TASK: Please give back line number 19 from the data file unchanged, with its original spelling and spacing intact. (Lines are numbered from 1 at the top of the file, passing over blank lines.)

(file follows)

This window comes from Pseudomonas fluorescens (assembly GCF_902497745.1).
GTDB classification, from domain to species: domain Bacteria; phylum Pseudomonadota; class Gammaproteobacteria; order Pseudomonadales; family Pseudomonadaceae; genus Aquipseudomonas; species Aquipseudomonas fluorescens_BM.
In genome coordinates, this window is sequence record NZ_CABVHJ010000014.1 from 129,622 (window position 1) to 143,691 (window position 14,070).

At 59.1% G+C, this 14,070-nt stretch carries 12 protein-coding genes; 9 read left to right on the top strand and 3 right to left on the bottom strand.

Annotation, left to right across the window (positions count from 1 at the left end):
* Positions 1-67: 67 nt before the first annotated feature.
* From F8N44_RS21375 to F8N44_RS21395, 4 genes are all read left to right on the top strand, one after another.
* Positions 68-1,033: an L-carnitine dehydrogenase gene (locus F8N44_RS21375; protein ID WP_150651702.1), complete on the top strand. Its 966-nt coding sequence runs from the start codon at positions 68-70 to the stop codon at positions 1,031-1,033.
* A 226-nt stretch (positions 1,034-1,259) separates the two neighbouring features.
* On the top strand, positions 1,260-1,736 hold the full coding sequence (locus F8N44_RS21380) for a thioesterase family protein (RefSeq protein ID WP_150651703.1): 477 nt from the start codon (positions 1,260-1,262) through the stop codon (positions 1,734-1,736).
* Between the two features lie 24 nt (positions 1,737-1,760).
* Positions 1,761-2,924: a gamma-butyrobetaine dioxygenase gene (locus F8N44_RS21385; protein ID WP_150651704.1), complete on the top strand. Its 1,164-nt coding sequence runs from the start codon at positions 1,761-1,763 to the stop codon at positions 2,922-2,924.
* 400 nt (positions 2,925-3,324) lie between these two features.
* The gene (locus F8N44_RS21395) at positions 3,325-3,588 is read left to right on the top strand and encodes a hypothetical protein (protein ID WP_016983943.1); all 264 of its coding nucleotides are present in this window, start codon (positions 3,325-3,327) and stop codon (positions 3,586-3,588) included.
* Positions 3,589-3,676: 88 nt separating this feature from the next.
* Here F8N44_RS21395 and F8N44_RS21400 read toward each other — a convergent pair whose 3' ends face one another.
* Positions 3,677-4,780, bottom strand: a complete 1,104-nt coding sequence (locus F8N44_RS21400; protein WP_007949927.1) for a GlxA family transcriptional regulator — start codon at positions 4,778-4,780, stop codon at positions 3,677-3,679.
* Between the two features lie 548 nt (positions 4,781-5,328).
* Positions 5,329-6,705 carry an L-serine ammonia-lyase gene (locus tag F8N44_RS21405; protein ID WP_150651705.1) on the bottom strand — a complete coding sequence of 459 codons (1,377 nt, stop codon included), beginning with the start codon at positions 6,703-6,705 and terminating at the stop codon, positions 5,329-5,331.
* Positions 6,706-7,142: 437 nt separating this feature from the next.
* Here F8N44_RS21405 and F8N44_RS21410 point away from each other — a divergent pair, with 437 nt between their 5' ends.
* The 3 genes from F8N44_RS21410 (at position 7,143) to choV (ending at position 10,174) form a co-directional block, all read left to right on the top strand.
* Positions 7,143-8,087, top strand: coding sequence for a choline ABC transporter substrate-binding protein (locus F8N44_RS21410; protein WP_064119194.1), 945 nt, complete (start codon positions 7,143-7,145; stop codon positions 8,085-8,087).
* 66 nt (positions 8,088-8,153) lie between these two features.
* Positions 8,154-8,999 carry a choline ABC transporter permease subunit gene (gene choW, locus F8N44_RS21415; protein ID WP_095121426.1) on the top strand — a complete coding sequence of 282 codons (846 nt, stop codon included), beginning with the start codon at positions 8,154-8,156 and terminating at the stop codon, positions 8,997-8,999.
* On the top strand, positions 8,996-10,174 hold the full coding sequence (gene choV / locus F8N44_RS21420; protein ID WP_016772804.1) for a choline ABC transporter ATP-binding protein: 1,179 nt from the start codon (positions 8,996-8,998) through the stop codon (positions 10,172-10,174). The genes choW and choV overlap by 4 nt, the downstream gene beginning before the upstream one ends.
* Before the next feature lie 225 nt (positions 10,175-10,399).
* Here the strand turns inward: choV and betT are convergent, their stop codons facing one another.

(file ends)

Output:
* Positions 5,329-6,705 carry an L-serine ammonia-lyase gene (locus tag F8N44_RS21405; protein ID WP_150651705.1) on the bottom strand — a complete coding sequence of 459 codons (1,377 nt, stop codon included), beginning with the start codon at positions 6,703-6,705 and terminating at the stop codon, positions 5,329-5,331.